Unsupervised Phoneme Segmentation of Previously Unseen Languages

Marco Vetter, Markus Müller, Fatima Hamlaoui, Graham Neubig, Satoshi Nakamura, Sebastian Stüker, Alex Waibel


In this paper we investigate the automatic detection of phoneme boundaries in audio recordings of an unknown language. This work is motivated by the needs of the project BULB which aims to support linguists in documenting unwritten languages. The automatic phonemic transcription of recordings of the unwritten language is part of this. We cannot use multilingual phoneme recognizers as their phoneme inventory might not completely cover that of the new language. Thus we opted for pursuing a two step approach which is inspired by work from speech synthesis for previously unknown languages. First, we detect boundaries for phonemes, and then we classify the detected segments into phoneme units. In this paper we address the first step, i.e. the detection of the phoneme boundaries. For this we again used multilingual and crosslingual phoneme recognizers but were only interested in the phoneme boundaries detected by them and not the phoneme identities. We measured the quality of the segmentations obtained this way using precision, recall and F-measure. We compared the performance of different configurations of mono- and multilingual phoneme recognizers among each other and against a monolingual gold standard. Finally we applied the technique to Basaa, a Bantu language.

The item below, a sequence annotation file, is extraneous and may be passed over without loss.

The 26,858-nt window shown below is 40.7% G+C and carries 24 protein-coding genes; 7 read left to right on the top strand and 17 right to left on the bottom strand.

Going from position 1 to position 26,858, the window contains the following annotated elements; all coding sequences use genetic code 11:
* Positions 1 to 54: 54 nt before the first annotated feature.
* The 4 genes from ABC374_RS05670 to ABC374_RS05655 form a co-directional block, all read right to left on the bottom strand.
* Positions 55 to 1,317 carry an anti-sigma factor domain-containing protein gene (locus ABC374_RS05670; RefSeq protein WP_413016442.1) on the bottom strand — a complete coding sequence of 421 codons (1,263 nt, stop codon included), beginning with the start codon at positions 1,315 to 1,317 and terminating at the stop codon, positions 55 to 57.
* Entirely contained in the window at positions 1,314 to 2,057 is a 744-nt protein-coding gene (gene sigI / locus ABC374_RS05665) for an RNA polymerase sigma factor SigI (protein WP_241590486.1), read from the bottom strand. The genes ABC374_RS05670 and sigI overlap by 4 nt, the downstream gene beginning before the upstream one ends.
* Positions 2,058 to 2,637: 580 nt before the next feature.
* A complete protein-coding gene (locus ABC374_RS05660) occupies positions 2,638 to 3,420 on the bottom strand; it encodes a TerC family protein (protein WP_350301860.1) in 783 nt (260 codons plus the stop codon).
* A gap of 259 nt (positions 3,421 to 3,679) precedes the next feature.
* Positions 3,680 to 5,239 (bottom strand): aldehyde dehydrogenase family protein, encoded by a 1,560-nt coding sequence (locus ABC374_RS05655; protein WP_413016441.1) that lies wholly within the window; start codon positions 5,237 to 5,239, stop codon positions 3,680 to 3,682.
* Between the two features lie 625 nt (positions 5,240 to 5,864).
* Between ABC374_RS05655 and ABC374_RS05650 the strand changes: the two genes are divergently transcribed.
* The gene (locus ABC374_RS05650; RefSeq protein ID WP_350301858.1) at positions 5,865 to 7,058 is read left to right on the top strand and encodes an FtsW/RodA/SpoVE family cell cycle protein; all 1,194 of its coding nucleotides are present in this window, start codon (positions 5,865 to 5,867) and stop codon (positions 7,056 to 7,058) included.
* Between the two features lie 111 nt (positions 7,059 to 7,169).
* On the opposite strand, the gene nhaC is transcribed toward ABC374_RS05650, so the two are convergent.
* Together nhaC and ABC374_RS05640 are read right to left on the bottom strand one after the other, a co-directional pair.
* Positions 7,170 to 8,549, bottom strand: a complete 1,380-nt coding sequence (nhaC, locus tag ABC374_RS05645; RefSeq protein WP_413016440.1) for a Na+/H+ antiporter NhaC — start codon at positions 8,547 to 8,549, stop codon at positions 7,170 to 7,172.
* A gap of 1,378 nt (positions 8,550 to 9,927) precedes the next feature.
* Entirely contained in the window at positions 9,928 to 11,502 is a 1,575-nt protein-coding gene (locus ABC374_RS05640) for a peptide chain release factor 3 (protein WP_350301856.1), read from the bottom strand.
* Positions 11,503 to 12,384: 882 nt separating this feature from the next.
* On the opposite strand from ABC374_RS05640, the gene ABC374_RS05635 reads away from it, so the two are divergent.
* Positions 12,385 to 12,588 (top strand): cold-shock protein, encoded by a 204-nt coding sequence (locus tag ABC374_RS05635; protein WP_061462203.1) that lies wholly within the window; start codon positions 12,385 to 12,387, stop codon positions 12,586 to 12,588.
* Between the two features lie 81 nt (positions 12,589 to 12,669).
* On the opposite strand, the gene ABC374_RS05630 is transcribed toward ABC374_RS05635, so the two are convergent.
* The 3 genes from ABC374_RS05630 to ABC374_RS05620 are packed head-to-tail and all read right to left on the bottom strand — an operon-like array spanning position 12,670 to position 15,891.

DOI: 10.21437/Interspeech.2016-1440

Cite as

Vetter, M., Müller, M., Hamlaoui, F., Neubig, G., Nakamura, S., Stüker, S., Waibel, A. (2016) Unsupervised Phoneme Segmentation of Previously Unseen Languages. Proc. Interspeech 2016, 3544-3548.

Bibtex
@inproceedings{Vetter+2016,
author={Marco Vetter and Markus Müller and Fatima Hamlaoui and Graham Neubig and Satoshi Nakamura and Sebastian Stüker and Alex Waibel},
title={Unsupervised Phoneme Segmentation of Previously Unseen Languages},
year=2016,
booktitle={Interspeech 2016},
doi={10.21437/Interspeech.2016-1440},
url={http://dx.doi.org/10.21437/Interspeech.2016-1440},
pages={3544--3548}
}